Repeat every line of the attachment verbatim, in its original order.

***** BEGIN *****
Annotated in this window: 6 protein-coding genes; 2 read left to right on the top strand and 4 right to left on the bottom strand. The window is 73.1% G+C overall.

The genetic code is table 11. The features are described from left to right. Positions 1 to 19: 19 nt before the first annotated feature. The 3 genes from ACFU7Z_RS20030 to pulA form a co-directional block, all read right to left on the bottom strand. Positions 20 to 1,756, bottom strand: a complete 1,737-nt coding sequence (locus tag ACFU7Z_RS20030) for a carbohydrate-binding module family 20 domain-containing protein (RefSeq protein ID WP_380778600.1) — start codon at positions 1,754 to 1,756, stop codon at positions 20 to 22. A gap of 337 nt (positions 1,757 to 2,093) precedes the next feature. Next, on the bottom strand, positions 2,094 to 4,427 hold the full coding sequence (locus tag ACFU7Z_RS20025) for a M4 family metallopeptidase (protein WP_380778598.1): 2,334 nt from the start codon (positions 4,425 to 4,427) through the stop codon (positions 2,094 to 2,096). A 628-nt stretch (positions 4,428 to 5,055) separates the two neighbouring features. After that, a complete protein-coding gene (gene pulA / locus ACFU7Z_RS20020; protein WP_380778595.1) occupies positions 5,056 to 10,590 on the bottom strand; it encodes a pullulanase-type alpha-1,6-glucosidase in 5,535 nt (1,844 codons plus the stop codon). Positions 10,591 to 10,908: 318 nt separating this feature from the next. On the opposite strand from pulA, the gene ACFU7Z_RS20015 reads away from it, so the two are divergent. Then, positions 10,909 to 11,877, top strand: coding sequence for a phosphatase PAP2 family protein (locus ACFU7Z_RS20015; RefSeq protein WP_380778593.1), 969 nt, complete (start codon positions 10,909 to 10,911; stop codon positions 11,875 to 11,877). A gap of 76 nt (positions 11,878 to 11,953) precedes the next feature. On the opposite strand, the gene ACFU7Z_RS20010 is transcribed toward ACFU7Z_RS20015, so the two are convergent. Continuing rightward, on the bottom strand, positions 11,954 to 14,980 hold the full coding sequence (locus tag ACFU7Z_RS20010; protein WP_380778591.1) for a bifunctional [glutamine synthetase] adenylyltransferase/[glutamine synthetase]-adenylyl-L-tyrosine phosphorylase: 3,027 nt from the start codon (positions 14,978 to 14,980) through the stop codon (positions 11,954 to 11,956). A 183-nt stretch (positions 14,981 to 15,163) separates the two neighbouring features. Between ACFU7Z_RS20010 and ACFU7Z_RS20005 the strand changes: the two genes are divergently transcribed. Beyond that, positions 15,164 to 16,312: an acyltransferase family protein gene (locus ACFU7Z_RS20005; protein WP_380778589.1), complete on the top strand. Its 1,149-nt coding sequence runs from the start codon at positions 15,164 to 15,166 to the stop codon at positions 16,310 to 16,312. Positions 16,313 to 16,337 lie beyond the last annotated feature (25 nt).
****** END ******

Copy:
Annotated in this window: 6 protein-coding genes; 2 read left to right on the top strand and 4 right to left on the bottom strand. The window is 73.1% G+C overall.

The genetic code is table 11. The features are described from left to right. Positions 1 to 19: 19 nt before the first annotated feature. The 3 genes from ACFU7Z_RS20030 to pulA form a co-directional block, all read right to left on the bottom strand. Positions 20 to 1,756, bottom strand: a complete 1,737-nt coding sequence (locus tag ACFU7Z_RS20030) for a carbohydrate-binding module family 20 domain-containing protein (RefSeq protein ID WP_380778600.1) — start codon at positions 1,754 to 1,756, stop codon at positions 20 to 22. A gap of 337 nt (positions 1,757 to 2,093) precedes the next feature. Next, on the bottom strand, positions 2,094 to 4,427 hold the full coding sequence (locus tag ACFU7Z_RS20025) for a M4 family metallopeptidase (protein WP_380778598.1): 2,334 nt from the start codon (positions 4,425 to 4,427) through the stop codon (positions 2,094 to 2,096). A 628-nt stretch (positions 4,428 to 5,055) separates the two neighbouring features. After that, a complete protein-coding gene (gene pulA / locus ACFU7Z_RS20020; protein WP_380778595.1) occupies positions 5,056 to 10,590 on the bottom strand; it encodes a pullulanase-type alpha-1,6-glucosidase in 5,535 nt (1,844 codons plus the stop codon). Positions 10,591 to 10,908: 318 nt separating this feature from the next. On the opposite strand from pulA, the gene ACFU7Z_RS20015 reads away from it, so the two are divergent. Then, positions 10,909 to 11,877, top strand: coding sequence for a phosphatase PAP2 family protein (locus ACFU7Z_RS20015; RefSeq protein WP_380778593.1), 969 nt, complete (start codon positions 10,909 to 10,911; stop codon positions 11,875 to 11,877). A gap of 76 nt (positions 11,878 to 11,953) precedes the next feature. On the opposite strand, the gene ACFU7Z_RS20010 is transcribed toward ACFU7Z_RS20015, so the two are convergent. Continuing rightward, on the bottom strand, positions 11,954 to 14,980 hold the full coding sequence (locus tag ACFU7Z_RS20010; protein WP_380778591.1) for a bifunctional [glutamine synthetase] adenylyltransferase/[glutamine synthetase]-adenylyl-L-tyrosine phosphorylase: 3,027 nt from the start codon (positions 14,978 to 14,980) through the stop codon (positions 11,954 to 11,956). A 183-nt stretch (positions 14,981 to 15,163) separates the two neighbouring features. Between ACFU7Z_RS20010 and ACFU7Z_RS20005 the strand changes: the two genes are divergently transcribed. Beyond that, positions 15,164 to 16,312: an acyltransferase family protein gene (locus ACFU7Z_RS20005; protein WP_380778589.1), complete on the top strand. Its 1,149-nt coding sequence runs from the start codon at positions 15,164 to 15,166 to the stop codon at positions 16,310 to 16,312. Positions 16,313 to 16,337 lie beyond the last annotated feature (25 nt).